Happy Meals at Bean Sprouts

Featured Article, Nutrition
on July 1, 2009
Dan Bishop

Ask Shannon Payette Seip what it's like to eat out with small children, and she starts to laugh. A journalist in Madison, Wis., Shannon was dining out with her family at a restaurant she was reviewing for the local paper when her two toddlers pulled the entire window treatment down. "We didn't go out again for nearly a year!" she says.

Finding a restaurant where the whole family can have fun—without fear of falling fixtures—is one thing. Finding a place that serves good, healthy food that parents and kids both like is another. That's why Shannon and her business partner, Kelly Parthen, decided to open Bean Sprouts, a hip, kid-friendly restaurant that dishes up Pink Patootie fruit smoothies, whole-wheat veggie wraps, turkey Bunchkin Burgers and more—all in a relaxed setting that adults can enjoy, too. "We wanted to create a place where parents don't have to say 'no, no, no,' all the time," Shannon says.

The idea, well, sprouted over time. While she's long held an interest in healthy living, Shannon says her passion became even more personal after her two kids came along. "When my son Isaac was born, I felt a huge responsibility to make sure everything going into his little body was good for him," she recalls. "He was like this blank canvas, and I didn't want to mess him up." Later, when she and her husband, Roger, went to Africa to adopt their second son, Bini, Shannon had another epiphany: If babies in Ethiopia eat Ethiopian food, why can't babies at home eat different flavors, too? 

"Not everything has to be bland," Shannon says. Helping children expand their palates not only provides better nutrition for them but makes life easier for Mom and Dad.

That's why Bean Sprouts encourages its pint-sized customers to try new tastes: The menu's organic baby food comes in flavors like savory dahl or sweet potatoes with rosemary, and edamame (steamed soybeans) is a popular finger food. Cooking classes for budding chefs age two and older stir up more culinary creations. "When kids feel ownership over something, they're more likely to try it," Shannon explains.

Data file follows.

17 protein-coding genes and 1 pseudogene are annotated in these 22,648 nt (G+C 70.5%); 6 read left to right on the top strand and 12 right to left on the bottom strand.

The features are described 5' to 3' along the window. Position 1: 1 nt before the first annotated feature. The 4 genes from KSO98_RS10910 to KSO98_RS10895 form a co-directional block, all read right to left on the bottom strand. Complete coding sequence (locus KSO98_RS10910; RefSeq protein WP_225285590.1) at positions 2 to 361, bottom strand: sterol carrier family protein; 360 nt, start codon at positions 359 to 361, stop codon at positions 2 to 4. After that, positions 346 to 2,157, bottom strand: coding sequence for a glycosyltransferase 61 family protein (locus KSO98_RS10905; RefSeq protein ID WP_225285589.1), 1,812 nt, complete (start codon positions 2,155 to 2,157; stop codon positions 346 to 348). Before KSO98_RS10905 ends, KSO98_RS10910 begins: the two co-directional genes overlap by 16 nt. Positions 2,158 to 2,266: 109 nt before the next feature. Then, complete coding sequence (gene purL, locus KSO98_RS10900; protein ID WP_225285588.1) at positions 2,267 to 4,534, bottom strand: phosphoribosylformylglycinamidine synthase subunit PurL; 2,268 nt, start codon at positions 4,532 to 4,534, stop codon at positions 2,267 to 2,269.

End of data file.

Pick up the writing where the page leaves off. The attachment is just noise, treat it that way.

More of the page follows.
Shannon's had to learn about ownership as well. Before Bean Sprouts opened in 2007, she applied for a small business development grant and worked with a mentor on a business plan. She and Kelly teamed up with contractors and designers to give Bean Sprouts special touches, like a kid-sized door and a special step at the counter so youngsters can order for themselves. By a stroke of luck, Gale Gand, the well-known chef and Food Network host, offered to help plan the basic menu, which helped secure the cafe's funding. "It's amazing how many people are really excited and willing to help if you ask them," Shannon says.

These days Shannon works overtime as manager, party planner, head Bitty Baker and more. Plus, she's currently supporting her book with illustrator Adrienne Hedger, Momneisa: A Humorous Guide to Surviving Your Post-Baby Brain. To keep her energy up, she works out several times a week ("It's the only time I have for myself," she says.) While she admits her schedule is sometimes draining, Shannon says Bean Sprouts provides a delicious reward: "It's satisfying to see kids eating healthy food, and parents actually able to finish a meal."

Pick Your Mix
Stash these snack mixes from Shannon and Kelly's forthcoming cookbook, Bean Appetit, in your kids' lunches (or your own!). With just three ingredients, each combo is a snap to make. Or, as Shannon suggests, encourage your kids to invent their own.

Apple Pie a la Mode
Dried apples + cinnamon graham sticks + vanilla-covered raisins

Patriotic Party
Dried blueberries + dried cherries + frosted shredded wheat cereal

Elefunky Monkey
Peanuts + dried banana chips + carob chips